I originally started this blog a few years ago to chronicle Noah's daily struggles with autism. It was a dark time in my life - a time when I felt that things would never get better. It was a time when I felt that all my hopes and dreams for my son and for our family had died. In my efforts to help Noah recover from autism, I began a journey that inadvertently led me to rediscover myself. I learned how to laugh again. How to dream again. How to live again. How to love again.

Autism Schmaustism. He's still our son.

This is a blog celebrating our family. Our kids. Our life.

Wednesday, June 17, 2015

Long Overdue Update!

Hey y'all! It's been an entire YEAR since I last updated this blog. I can't believe there was once a time where I blogged daily. I think Facebook has ruined me for blogging because it's so easy to just post a quick update here and there.  My blog posts always turn into novels. ;)

A year ago, I posted my educational plans for the kids over the summer. Well, that turned out to be a big wash!  My niece, Hannah, came to stay with us for six weeks over the summer and we decided to can the school and just enjoy our summer break. We had a ton of fun, so it was worth it!

So what's happened in the last year and where are we headed? Here's an update on each of the kids:

1. Noah turned 13 last October. THIRTEEN!! Y'all, I have a teenager! Noah's doing really well. Not a lot of progress, but zero regression, so it's all good.

We stopped doing biomed with Noah 7 years ago, although we continued to do therapies here and there, as our budget allowed. And, if you remember, Noah had a horrible reaction to a chelator that he was on for nearly a year when he was three. It's made us a bit wary about trying biomed again. But once Noah turned 13, something clicked inside me and I found the oomph to try again.

Next month, Noah will start seeing a MAPS (biomed autism) doctor, and we'll start from scratch. The thought of six people having to hold Noah down to take blood terrifies me, but it has to be done. We're also going to test for Lyme, which is something that's been on my radar for a while, but I've always avoided because drawing blood is so traumatic for Noah. However, we recently realized that Lyme is a spirochete and Noah has brain calcifications from a congenital TORCH infection, one of which is also a spirochete and a cousin to Lyme. We don't know which infection Noah had at birth, but it doesn't hurt to rule it out. And if it comes back positive? Well, my brain can't even go there right now...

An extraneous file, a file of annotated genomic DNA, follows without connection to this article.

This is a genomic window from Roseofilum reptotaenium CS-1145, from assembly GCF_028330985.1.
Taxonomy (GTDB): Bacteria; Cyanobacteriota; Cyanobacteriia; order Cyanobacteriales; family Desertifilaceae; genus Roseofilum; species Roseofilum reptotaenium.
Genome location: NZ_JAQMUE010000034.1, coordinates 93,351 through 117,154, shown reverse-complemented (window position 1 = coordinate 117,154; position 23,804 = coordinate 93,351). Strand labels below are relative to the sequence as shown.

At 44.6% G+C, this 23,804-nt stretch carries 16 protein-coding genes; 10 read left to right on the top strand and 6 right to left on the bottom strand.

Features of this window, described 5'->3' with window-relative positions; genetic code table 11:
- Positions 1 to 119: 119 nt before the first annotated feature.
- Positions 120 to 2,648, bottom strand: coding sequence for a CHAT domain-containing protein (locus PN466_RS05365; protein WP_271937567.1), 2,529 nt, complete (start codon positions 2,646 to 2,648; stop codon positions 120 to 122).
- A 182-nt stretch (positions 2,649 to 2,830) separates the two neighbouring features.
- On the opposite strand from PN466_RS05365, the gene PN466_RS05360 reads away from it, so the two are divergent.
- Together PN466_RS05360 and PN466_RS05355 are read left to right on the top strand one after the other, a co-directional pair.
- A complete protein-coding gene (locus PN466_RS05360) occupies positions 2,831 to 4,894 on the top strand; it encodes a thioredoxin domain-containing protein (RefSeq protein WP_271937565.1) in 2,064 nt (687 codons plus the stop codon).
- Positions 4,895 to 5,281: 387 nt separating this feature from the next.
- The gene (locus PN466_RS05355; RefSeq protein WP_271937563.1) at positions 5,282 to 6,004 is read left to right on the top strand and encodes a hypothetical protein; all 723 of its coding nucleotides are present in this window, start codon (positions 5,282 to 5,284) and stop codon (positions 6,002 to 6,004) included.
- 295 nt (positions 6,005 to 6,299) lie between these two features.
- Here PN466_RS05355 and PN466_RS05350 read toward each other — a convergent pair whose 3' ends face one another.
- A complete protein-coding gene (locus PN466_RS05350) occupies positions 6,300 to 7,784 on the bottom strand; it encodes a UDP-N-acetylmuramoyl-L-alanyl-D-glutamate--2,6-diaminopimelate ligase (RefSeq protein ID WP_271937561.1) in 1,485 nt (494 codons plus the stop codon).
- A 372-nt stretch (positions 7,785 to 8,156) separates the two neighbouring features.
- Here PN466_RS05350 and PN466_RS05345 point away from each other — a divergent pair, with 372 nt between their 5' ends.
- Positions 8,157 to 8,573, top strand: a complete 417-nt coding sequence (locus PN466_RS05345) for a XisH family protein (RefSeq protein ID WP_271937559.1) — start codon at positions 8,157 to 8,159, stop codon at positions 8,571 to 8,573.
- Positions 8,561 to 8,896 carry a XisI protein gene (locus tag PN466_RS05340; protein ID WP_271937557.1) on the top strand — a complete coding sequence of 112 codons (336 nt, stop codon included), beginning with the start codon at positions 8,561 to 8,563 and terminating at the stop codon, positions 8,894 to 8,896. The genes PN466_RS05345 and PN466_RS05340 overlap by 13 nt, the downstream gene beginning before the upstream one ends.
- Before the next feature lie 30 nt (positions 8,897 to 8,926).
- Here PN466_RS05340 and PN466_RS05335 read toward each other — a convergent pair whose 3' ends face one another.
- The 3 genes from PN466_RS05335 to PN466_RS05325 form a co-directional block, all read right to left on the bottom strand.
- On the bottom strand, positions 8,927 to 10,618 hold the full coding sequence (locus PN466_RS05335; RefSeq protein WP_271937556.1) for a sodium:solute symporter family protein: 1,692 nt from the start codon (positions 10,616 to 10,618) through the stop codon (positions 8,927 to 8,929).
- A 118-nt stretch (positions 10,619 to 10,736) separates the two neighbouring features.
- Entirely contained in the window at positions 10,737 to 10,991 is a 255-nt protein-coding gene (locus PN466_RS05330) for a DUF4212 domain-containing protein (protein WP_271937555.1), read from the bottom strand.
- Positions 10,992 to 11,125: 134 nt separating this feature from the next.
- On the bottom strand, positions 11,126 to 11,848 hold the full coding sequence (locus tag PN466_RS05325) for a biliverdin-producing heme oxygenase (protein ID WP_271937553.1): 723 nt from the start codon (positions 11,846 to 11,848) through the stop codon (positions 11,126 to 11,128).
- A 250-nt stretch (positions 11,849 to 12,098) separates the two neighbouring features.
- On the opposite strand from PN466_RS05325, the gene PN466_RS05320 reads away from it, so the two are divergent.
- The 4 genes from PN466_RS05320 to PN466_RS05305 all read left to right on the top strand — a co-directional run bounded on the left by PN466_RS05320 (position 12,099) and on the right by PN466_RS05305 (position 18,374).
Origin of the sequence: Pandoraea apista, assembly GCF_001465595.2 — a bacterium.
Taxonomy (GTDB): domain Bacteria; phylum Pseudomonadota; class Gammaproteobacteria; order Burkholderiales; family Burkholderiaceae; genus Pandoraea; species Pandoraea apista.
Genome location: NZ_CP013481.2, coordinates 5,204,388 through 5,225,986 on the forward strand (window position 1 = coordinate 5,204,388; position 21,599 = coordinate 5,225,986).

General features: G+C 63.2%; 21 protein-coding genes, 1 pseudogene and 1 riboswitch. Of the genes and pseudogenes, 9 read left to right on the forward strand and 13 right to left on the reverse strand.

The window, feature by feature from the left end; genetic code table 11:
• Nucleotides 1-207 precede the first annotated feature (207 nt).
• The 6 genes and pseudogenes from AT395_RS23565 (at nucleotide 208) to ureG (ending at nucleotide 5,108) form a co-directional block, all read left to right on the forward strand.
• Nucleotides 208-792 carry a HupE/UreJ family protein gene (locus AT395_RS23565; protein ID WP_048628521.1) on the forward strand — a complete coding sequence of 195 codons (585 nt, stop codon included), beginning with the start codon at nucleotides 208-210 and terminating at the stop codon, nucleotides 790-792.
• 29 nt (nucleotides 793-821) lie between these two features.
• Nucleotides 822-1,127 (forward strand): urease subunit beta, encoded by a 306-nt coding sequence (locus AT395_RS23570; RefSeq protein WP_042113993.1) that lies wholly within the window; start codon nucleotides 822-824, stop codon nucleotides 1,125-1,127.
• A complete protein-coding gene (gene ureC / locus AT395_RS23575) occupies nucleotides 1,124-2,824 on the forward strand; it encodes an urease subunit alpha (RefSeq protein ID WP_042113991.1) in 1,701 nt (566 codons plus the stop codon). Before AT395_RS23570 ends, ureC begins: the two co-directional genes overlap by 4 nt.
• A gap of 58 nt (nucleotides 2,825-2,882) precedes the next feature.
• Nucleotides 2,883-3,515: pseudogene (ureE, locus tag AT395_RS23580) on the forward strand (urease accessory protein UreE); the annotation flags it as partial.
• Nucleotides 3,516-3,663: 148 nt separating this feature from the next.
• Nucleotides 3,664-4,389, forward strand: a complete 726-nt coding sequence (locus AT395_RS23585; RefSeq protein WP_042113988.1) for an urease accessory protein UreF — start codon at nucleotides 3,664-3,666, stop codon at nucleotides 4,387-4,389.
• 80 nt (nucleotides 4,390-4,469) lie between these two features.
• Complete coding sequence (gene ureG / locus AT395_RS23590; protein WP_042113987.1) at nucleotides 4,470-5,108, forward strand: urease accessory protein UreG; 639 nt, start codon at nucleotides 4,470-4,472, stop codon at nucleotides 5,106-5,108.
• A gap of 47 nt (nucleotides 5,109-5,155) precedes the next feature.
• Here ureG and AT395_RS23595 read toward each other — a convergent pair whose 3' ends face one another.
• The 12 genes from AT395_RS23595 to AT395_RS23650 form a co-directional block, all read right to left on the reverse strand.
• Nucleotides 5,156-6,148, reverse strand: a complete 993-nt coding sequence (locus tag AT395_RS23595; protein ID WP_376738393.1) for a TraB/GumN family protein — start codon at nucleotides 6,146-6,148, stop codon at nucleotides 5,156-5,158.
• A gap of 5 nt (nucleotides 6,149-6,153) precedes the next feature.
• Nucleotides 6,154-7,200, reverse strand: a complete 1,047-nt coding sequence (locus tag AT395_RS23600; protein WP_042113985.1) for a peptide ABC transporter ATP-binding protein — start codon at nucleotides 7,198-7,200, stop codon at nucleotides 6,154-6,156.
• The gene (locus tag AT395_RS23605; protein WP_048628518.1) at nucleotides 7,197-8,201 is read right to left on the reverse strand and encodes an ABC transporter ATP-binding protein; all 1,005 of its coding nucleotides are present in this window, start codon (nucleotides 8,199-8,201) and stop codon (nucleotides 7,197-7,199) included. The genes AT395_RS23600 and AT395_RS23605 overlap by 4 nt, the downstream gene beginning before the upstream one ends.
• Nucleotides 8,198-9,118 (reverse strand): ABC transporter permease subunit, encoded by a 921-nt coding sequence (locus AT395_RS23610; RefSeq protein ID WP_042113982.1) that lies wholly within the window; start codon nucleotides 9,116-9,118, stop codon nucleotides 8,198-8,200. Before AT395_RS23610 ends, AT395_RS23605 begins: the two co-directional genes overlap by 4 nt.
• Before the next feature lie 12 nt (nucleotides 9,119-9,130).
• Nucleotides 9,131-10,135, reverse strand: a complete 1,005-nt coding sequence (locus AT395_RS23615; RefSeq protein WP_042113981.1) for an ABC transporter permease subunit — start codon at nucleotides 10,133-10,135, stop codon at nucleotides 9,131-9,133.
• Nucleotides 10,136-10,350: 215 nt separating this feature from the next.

Noah is also going to see a new neurologist. He hasn't been in years, but we're suspecting that he's having absence seizures, so I'm having to put on my big girl panties and take Noah in. We've had such horrible experiences with doctors in the past, and Noah is the worst patient EVER, but we need to find out what's going on, so off to the Neuro we go.

We're also starting Gemiini with Noah. Have you heard of it? It's the video modelling program that has all of us parents of nonverbal kids in a tizzy. I'm praying it works. I would love to hear Noah's sweet voice.  We're also continuing with RPM, and my yearly goal is for Noah to point completely independently within the next year.

And, finally, we're starting the whole family on the Paleo diet starting August 1st. I've been doing the Whole 30 since May, in preparation of breaking my sugar and froo-froo coffee drinks. I've been trying lots of new recipes and the kids have been really receptive. Except Noah. The stinker. He is a carb junkie through and through.  So we've got our work cut out for us, but we're going to do it. The older he gets, the more I realize that I just have to try harder, you know?

2. Eli will be 12 in September and, poor thing, his life is about to get turned upside down. We are pretty much 100% certain that after all these years that his issues stem from PANDAS.  It's a neuro-psychiatric illness that comes from untreated strep, and he has every single symptom. He could seriously be the poster child.  Eli is even worse with blood draws than Noah, and I'm totally making Sim go with me to this appointment because there's gonna be A LOT of blood. We're testing Eli for PANDAS, along with Lyme, food allergies, and strep. I would love to do the 23andme  genetic test, but these initial tests are going to break us, so that one might have to wait a while.